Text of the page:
The moral case for destroying fossil fuel infrastructure

(The Guardian, 18 Nov 2021) If someone has planted a time bomb in your home, you are entitled to dismantle it. The same applies to our planet.

The climate struggle has entered a new phase. It is marked by a search for different tactics: something that cannot be so easily ignored, a mode of action that disrupts business-as-usual for real, some way to pull the emergency brake. This search has only just begun, but the signs are there.

In Berlin, half a dozen young climate activists calling themselves ‘The Last Generation’ recently went on a hunger strike, eventually refusing liquids and becoming quite frail before calling the action off. But there are other things than our own bodies that can be shut down. In conjunction with this summer’s Ende Gelände camp against fossil gas, a group calling itself ‘Fridays for sabotage’ claimed responsibility for rupturing a piece of gas infrastructure and urged the movement to embrace this tactic: ‘There are many places of destruction, but just as many places of possible resistance.’ This followed the development of a veritable archipelago of forest occupations in Germany, some of which have damaged equipment for coal extraction.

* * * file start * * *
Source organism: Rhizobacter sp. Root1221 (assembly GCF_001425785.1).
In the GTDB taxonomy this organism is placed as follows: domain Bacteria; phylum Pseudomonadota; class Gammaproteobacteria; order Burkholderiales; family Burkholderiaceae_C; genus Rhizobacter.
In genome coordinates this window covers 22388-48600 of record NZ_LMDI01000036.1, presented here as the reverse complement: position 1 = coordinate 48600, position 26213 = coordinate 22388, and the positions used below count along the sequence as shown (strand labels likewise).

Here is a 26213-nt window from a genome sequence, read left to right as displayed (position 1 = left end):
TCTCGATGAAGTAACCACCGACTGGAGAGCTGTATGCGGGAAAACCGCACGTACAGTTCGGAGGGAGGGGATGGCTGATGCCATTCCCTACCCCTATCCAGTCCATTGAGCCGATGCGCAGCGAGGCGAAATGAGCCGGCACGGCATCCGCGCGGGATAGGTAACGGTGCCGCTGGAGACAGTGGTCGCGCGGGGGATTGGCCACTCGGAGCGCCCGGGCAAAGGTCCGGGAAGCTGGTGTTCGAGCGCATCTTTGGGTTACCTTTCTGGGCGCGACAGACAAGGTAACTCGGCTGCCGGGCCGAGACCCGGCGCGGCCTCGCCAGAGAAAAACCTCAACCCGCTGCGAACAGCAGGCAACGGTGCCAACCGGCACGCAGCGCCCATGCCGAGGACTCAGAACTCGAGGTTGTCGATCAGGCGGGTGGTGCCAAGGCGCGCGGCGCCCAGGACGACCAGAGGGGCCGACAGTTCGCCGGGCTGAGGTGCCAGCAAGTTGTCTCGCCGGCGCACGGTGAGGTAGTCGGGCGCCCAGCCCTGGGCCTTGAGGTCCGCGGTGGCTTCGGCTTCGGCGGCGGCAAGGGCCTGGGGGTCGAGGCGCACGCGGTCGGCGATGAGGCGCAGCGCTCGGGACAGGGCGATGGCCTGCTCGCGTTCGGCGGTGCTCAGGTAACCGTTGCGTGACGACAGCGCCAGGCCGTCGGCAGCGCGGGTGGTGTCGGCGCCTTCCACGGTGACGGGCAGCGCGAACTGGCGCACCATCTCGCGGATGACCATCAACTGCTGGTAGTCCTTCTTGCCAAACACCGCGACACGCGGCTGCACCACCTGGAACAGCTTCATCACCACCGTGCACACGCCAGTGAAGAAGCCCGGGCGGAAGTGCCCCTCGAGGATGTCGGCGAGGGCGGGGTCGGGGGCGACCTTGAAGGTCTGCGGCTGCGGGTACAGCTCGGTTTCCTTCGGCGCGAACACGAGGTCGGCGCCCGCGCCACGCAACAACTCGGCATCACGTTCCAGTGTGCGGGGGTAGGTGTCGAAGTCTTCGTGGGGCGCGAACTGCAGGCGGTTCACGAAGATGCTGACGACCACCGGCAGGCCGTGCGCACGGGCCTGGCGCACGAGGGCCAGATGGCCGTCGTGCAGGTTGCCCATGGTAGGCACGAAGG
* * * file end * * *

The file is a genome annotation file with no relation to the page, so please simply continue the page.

To stay in the global north, the long and bitter struggles of Indigenous peoples against never-ending new pipeline projects in Canada and the US have spawned some desperate militancy: trains carrying crude oil have been derailed by activists mimicking the signal of emergency brakes.

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The Guardian, 18 Nov 2021: The moral case for destroying fossil fuel infrastructure